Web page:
I didn't mean for either my previous post or this post to be flame bait. I just say what I really mean most of the time because none of us has time for BS (and some of us are gonna run out of time a lot sooner than we're supposed to). I'll freely acknowledge, though, that what I said in both posts is very open to being countered. Also, I'm not even sure what style we're talking about here. I assumed NY style. If so, I stand by what I said, and I'll keep standing by what I said. If we're not talking about NY style, maybe I was wrong (although I'd be very hesitant to change my mind). I'm OK with being wrong, but I'm not OK with staying wrong.

If anything I've said in this post came out sounding either hostile or arrogant, it's either because I communicated poorly or because my words were misinterpreted.
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Disclaimer: Don't necessarily believe anything I say here. My brain ain't quite right anymore (unless it is). If I come off as rude or argumentative, that's probably not my intention. Rather, that's just me being honest, to myself and everyone else; partly because I don't have enough time left to BS either you or myself. If you are offended by anything I say, it's probably because you think lying to people (to be "polite") is a good idea. I don't.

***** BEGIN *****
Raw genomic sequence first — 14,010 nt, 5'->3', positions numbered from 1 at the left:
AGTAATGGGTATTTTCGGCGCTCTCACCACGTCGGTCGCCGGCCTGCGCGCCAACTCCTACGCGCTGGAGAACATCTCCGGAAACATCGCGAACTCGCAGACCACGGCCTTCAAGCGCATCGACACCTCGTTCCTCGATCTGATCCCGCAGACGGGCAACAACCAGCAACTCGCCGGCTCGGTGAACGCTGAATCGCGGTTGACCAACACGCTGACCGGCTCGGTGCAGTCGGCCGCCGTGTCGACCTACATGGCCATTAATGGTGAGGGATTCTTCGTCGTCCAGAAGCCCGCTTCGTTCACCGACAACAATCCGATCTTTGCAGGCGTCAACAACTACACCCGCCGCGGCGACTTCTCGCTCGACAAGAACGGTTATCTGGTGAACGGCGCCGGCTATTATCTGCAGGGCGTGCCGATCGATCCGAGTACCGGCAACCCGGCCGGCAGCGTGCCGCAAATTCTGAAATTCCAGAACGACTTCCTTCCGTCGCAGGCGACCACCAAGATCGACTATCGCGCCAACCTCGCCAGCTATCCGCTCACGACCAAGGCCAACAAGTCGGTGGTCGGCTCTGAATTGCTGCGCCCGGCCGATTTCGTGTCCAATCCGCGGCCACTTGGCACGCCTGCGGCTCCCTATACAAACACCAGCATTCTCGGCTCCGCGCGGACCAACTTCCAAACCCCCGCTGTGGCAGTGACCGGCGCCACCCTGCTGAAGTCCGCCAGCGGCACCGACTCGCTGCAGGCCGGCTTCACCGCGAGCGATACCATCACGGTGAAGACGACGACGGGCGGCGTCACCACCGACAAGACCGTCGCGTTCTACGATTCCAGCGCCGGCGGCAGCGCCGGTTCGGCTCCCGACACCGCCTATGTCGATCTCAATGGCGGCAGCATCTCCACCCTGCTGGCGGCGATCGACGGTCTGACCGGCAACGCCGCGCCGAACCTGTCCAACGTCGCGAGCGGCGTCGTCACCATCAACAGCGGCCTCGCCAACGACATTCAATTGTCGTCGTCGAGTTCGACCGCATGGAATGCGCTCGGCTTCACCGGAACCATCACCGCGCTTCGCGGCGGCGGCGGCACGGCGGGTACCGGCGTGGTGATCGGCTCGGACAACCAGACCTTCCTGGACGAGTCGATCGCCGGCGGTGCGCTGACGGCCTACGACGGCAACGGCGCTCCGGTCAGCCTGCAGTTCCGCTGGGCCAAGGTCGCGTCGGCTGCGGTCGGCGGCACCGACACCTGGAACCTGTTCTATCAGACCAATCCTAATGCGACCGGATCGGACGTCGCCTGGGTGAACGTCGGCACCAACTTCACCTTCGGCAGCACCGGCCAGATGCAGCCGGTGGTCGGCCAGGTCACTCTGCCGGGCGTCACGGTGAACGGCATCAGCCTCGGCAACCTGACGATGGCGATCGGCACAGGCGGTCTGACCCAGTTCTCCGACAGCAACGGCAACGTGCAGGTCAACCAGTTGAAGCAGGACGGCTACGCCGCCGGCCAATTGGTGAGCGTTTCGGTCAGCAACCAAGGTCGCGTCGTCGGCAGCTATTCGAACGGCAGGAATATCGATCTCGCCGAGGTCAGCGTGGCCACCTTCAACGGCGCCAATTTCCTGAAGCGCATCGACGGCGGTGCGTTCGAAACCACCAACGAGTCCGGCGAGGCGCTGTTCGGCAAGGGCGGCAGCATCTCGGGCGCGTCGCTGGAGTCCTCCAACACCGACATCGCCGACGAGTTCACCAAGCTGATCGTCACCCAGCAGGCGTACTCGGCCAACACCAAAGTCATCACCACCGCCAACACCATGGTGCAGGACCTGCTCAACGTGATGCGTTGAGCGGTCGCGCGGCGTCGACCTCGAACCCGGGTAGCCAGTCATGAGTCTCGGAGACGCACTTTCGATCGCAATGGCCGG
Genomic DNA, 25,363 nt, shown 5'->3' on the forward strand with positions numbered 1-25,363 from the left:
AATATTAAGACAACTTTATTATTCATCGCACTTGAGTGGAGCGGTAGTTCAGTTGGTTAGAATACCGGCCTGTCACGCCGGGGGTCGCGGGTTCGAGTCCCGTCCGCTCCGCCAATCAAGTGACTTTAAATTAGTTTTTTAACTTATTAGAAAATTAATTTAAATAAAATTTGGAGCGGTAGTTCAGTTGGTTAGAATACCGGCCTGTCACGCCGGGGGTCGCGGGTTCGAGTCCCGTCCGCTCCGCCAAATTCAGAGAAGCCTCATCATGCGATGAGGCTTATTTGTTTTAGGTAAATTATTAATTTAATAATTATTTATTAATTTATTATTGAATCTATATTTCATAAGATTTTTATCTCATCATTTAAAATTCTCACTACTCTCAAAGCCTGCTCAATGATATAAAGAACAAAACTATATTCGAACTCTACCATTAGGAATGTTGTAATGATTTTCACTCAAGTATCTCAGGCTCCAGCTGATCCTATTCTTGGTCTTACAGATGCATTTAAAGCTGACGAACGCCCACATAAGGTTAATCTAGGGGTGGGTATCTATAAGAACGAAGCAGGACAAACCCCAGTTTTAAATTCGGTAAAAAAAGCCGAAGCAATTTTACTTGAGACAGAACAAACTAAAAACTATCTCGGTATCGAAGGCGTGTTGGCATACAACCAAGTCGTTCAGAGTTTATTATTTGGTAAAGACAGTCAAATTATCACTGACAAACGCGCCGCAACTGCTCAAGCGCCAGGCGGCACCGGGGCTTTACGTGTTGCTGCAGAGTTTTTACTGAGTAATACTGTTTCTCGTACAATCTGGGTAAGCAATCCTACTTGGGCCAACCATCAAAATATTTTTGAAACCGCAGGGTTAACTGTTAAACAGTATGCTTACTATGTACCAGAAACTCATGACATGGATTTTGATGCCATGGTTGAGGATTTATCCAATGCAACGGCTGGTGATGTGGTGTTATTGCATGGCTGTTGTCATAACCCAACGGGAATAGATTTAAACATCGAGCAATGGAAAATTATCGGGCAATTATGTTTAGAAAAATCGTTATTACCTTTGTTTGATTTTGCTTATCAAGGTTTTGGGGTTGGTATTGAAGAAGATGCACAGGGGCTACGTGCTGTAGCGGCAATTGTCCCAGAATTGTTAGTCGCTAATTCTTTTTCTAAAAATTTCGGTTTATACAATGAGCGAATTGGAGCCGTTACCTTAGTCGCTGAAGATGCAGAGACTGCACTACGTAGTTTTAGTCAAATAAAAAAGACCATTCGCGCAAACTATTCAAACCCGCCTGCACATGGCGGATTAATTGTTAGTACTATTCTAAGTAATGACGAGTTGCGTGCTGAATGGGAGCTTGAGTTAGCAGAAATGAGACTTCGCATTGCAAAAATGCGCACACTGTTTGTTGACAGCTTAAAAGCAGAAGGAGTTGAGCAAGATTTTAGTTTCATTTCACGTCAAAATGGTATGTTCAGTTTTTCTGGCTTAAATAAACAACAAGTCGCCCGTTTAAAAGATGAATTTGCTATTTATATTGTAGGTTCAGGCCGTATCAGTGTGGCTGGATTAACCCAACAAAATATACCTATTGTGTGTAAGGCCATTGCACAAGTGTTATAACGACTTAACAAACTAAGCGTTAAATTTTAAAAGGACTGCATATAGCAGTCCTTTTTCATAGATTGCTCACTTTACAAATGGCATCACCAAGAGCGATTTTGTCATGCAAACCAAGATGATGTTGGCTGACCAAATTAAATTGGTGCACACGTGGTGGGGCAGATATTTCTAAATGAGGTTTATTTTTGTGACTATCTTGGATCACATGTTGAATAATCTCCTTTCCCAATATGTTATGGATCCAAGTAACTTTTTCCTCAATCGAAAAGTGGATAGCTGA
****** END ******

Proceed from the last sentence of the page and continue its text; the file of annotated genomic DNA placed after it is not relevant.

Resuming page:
Offline Tscarborough

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Re: Some Pizza making assumptions...?
« Reply #49 on: July 31, 2014, 11:11:27 PM »
75% is pretty high, but it is in the range of what my doughs fall in.  This is one of the reasons I use the dough straight from the fridge; at room temp it is almost batter, the cold allows me to form and top it.

Basically, everything I do is "wrong":  I don't measure worth a damn and don't weigh anything (and when I do it is not to make the dough it is simply to give example), I barely mix it by hand, sometimes use dough that is a week or two old, use all kinds of bizarre flour, cook on screens in the WFO, hell everything I DO is wrong.  But I like my pizza, as do most who try it and that is all I care about.